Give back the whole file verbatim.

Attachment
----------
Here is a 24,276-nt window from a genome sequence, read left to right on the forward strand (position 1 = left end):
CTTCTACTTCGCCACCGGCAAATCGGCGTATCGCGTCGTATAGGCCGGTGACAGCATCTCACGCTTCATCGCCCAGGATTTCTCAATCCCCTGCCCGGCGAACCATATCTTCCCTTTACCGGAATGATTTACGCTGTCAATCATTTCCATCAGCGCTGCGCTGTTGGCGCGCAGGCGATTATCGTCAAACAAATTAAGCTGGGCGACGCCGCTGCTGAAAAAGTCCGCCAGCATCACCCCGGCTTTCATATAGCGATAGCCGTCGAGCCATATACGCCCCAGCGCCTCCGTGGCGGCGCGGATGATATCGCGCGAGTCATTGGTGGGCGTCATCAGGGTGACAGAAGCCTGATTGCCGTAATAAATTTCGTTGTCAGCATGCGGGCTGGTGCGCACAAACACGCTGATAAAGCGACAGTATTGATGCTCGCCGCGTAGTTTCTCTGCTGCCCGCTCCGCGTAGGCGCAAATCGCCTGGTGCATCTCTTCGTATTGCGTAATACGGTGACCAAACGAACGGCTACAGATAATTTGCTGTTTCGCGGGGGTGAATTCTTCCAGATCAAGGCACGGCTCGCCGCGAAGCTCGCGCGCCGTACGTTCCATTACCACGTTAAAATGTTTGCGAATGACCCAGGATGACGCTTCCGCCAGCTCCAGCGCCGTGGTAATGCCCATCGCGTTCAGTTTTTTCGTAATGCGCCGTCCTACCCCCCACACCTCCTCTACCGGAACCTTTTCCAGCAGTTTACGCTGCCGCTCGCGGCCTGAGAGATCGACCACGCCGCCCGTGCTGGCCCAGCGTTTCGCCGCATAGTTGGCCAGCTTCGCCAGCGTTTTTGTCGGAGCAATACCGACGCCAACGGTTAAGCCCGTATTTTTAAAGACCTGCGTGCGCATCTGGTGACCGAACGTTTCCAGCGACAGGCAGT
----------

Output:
Here is a 24,276-nt window from a genome sequence, read left to right on the forward strand (position 1 = left end):
CTTCTACTTCGCCACCGGCAAATCGGCGTATCGCGTCGTATAGGCCGGTGACAGCATCTCACGCTTCATCGCCCAGGATTTCTCAATCCCCTGCCCGGCGAACCATATCTTCCCTTTACCGGAATGATTTACGCTGTCAATCATTTCCATCAGCGCTGCGCTGTTGGCGCGCAGGCGATTATCGTCAAACAAATTAAGCTGGGCGACGCCGCTGCTGAAAAAGTCCGCCAGCATCACCCCGGCTTTCATATAGCGATAGCCGTCGAGCCATATACGCCCCAGCGCCTCCGTGGCGGCGCGGATGATATCGCGCGAGTCATTGGTGGGCGTCATCAGGGTGACAGAAGCCTGATTGCCGTAATAAATTTCGTTGTCAGCATGCGGGCTGGTGCGCACAAACACGCTGATAAAGCGACAGTATTGATGCTCGCCGCGTAGTTTCTCTGCTGCCCGCTCCGCGTAGGCGCAAATCGCCTGGTGCATCTCTTCGTATTGCGTAATACGGTGACCAAACGAACGGCTACAGATAATTTGCTGTTTCGCGGGGGTGAATTCTTCCAGATCAAGGCACGGCTCGCCGCGAAGCTCGCGCGCCGTACGTTCCATTACCACGTTAAAATGTTTGCGAATGACCCAGGATGACGCTTCCGCCAGCTCCAGCGCCGTGGTAATGCCCATCGCGTTCAGTTTTTTCGTAATGCGCCGTCCTACCCCCCACACCTCCTCTACCGGAACCTTTTCCAGCAGTTTACGCTGCCGCTCGCGGCCTGAGAGATCGACCACGCCGCCCGTGCTGGCCCAGCGTTTCGCCGCATAGTTGGCCAGCTTCGCCAGCGTTTTTGTCGGAGCAATACCGACGCCAACGGTTAAGCCCGTATTTTTAAAGACCTGCGTGCGCATCTGGTGACCGAACGTTTCCAGCGACAGGCAGT